Speculations on Star Travel

Star Travel is an immensely fascinating topic to me and I have spent decades marveling about its possibilities, opportunities, effects and of course its viabilities. I have read dozens of books about star travel, mostly science fiction novels, but also some scientific books that seriously analyze star travel and what it might entail.

First I need to define what I mean by star travel. It’s not flying, of course, and it’s not space travel as we know it today. Besides the few Apollo moon missions between 1969 and 1974, space travel for humanity has been nothing but low earth orbit jumps. We haven’t really left the gravitational well of our planet. We are now contemplating interplanetary trips, like missions to Mars. Those are still decades away from reality given today’s technology and budgetary environment.  Part of missions to Mars is a return to Luna first.

Star travel means leaving the solar system and traveling to another star. The closest stars to Earth are Alpha Centauri and Proxima Centauri, both about four light-years away. If we could travel at the speed of light, it would take four years to get to Alpha Centauri, and that is ignoring the time it would take to accelerate to that speed (zero to sixty in four seconds…) and then decelerating on the other end. Then it would take another four years to come back, again ignoring acceleration and deceleration. So the round-trip would take eight years, in our grossly oversimplified calculation.

Of course, we do not have the capability to travel anywhere near the speed of light. But it’s fascinating to speculate what a world with star travel would be like. The only viable and economic reason to have starships at all would be trade.

Let’s assume in some distant future there are about 30 planets inhabited by humans in our galactic neighborhood inside a sphere of a radius of 50 light years around Earth. With the immense costs and energy requirements of a starship, humanity could perhaps afford to build and maintain 100 of those ships at any given time. As a result, 100 ships would be busy traveling between planets that are five to 50 light years apart. If you lived on one of those planets, a starship would arrive at best once every few decades, in some cases much longer, like once every century. You could live an entire lifetime and never experience a visit of a starship. Such a visit could also not be scheduled, since radio waves travel not much faster than the ships themselves. At best, an announcement of an arrival would arrive shortly before the ship itself.

Obviously, a starship visit on any planet would be a major event. Work would be suspended. Celebrations would take place. Holidays would be created. People would trade goods and exchange information. The starfarers would go on the talk show circuit and share news from other planets.

Now we get to the complicated part. Einstein discovered that as an object approaches the speed of light, its mass approaches infinity and time elapsed approaches zero. In the simplest form this means that for the travelers on a starship, time slows down drastically the faster they travel.

Let’s say you are 40 years old on Earth and your son is 20. Your son decided to take a job on a starship leaving for a planet 20 light years away. He will spend a year at the destination, and then come back. Again ignoring acceleration and deceleration, the trip of your son would take 20 years outbound, one year on site visiting, and 20 years inbound, for a total of 41 years.  You would be 81 years old when your son came home from this one trip.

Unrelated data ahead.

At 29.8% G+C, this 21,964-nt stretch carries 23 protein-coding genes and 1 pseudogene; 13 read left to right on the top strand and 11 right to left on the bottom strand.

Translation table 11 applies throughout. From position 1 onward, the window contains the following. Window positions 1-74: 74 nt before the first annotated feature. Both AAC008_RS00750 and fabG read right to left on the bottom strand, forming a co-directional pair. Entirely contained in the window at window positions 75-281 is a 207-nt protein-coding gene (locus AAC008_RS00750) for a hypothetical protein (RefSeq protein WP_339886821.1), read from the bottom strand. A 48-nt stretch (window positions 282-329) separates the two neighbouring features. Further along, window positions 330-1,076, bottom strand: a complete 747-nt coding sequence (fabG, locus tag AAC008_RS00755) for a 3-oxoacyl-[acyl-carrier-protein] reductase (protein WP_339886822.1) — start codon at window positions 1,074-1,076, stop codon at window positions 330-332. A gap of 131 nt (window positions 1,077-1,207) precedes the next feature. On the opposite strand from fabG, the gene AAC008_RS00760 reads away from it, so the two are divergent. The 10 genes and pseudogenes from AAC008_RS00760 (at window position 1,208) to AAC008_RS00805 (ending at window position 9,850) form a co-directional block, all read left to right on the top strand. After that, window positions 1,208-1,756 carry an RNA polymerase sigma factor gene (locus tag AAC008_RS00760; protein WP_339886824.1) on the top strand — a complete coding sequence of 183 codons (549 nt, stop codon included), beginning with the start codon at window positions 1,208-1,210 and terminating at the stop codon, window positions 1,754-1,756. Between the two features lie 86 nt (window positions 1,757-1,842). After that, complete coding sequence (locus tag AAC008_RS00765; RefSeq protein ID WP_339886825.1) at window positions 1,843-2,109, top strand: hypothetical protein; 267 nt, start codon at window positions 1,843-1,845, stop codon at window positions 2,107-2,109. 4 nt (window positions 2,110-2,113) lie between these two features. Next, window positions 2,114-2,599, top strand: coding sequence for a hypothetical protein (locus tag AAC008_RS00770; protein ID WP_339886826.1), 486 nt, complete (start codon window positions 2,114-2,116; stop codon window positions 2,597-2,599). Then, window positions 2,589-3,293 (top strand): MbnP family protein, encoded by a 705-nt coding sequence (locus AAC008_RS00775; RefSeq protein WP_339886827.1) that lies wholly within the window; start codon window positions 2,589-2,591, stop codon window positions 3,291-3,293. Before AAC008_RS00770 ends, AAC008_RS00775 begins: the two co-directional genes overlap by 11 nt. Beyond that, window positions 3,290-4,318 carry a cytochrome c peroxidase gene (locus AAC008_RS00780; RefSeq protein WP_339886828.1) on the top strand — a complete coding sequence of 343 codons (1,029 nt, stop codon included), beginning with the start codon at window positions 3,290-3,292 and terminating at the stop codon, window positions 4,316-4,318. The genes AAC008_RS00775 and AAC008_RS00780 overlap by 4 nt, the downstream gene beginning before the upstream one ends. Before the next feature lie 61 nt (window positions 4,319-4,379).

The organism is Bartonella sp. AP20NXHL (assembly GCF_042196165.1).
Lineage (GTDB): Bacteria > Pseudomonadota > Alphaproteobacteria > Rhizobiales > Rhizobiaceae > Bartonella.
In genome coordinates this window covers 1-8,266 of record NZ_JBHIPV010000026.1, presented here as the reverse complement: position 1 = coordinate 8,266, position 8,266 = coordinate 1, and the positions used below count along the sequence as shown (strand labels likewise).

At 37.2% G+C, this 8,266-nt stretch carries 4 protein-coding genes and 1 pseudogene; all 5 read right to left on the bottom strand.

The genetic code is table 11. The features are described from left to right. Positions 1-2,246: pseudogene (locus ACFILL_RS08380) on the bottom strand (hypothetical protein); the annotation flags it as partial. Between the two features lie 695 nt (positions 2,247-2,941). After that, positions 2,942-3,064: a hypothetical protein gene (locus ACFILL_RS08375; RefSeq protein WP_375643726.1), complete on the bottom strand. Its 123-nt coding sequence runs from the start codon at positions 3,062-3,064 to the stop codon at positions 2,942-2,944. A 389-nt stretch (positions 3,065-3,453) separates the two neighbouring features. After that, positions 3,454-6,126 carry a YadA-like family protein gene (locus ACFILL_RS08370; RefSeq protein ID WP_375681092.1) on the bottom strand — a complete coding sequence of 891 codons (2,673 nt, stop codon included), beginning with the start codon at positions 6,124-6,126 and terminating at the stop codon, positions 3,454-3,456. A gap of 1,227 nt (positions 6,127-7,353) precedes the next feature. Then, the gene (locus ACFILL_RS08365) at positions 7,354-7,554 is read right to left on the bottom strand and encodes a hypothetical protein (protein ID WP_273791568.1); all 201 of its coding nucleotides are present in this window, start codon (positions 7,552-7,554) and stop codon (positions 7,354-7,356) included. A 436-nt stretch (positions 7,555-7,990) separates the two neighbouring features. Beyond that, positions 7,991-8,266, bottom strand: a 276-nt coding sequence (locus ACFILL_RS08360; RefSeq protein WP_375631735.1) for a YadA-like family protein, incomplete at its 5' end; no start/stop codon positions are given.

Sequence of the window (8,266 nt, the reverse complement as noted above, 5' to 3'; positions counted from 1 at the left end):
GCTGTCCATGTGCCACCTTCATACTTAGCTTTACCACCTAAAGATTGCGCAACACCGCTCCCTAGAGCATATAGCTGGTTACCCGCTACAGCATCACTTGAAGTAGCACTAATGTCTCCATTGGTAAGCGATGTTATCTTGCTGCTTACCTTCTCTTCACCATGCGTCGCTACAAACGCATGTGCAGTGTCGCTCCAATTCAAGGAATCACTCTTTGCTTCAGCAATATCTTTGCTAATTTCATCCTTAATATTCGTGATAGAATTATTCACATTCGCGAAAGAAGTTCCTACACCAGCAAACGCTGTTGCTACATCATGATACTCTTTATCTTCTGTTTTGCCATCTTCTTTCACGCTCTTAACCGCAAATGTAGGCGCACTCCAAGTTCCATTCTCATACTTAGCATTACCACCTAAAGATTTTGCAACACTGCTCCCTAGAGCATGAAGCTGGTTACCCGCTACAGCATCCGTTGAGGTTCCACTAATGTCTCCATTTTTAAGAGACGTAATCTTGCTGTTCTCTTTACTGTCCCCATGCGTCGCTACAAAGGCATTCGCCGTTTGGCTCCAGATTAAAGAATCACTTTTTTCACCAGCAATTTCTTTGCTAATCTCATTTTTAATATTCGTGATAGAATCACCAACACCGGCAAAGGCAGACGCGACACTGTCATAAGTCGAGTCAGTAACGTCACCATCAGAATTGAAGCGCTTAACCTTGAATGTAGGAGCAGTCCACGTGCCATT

However, from your son’s perspective, the time spent is entirely different. His trip out, from his time-dilated point of view, would take perhaps a month subjective time on the ship, while the 20 years run by in the outside world. Then the year at the destination would also take a year. Then the return trip would take another month. When your son arrived home he would be about one year and two months older, or about 21 years old. You’d be 81.

It gets worse. If he didn’t come right back, and visited four or five other planets in a big round-trip, he might be en route for 200 years. When he came home, you would be long dead and gone and eight or ten more generations would have lived and died. If he left in the year 2012, he’d come back in the year 2200 or so, and he would still be in his twenties. It would be like leaving in the times of Thomas Jefferson’s presidency and coming back to George W. Bush.

Starfarers would never be able to enter into relationships with anyone not traveling with them on their own ships. They could not come home to their families or lovers, since they’d always be long gone. Even a relationship of two starfarers on two different ships could never work. The ships would not travel the exact same distances, so one or the other of the two would age faster and fall behind the other. That would be if the two different ships would ever be at the same place at the same time again, a highly unlikely scenario by itself. So if a starfarer ever parts with a lover, it’s parting forever. Their destinies can never line up again.

Traveling amongst the stars may never be possible for humans or aliens. We may be forever locked in our small worlds, trapped not by bars or prisons, but by immense distances that are insurmountable with lifetimes measured in decades. Even entire civilizations may be rising and falling throughout our galaxy and universe, like fireflies, sparkling for a few hundred or even thousand years, the equivalent of a few eye blinks on the cosmic timescale, before winking out, never to even know about each other’s presence.

Yet, if there were a starship, and if they were hiring, I’d be on in a heartbeat.

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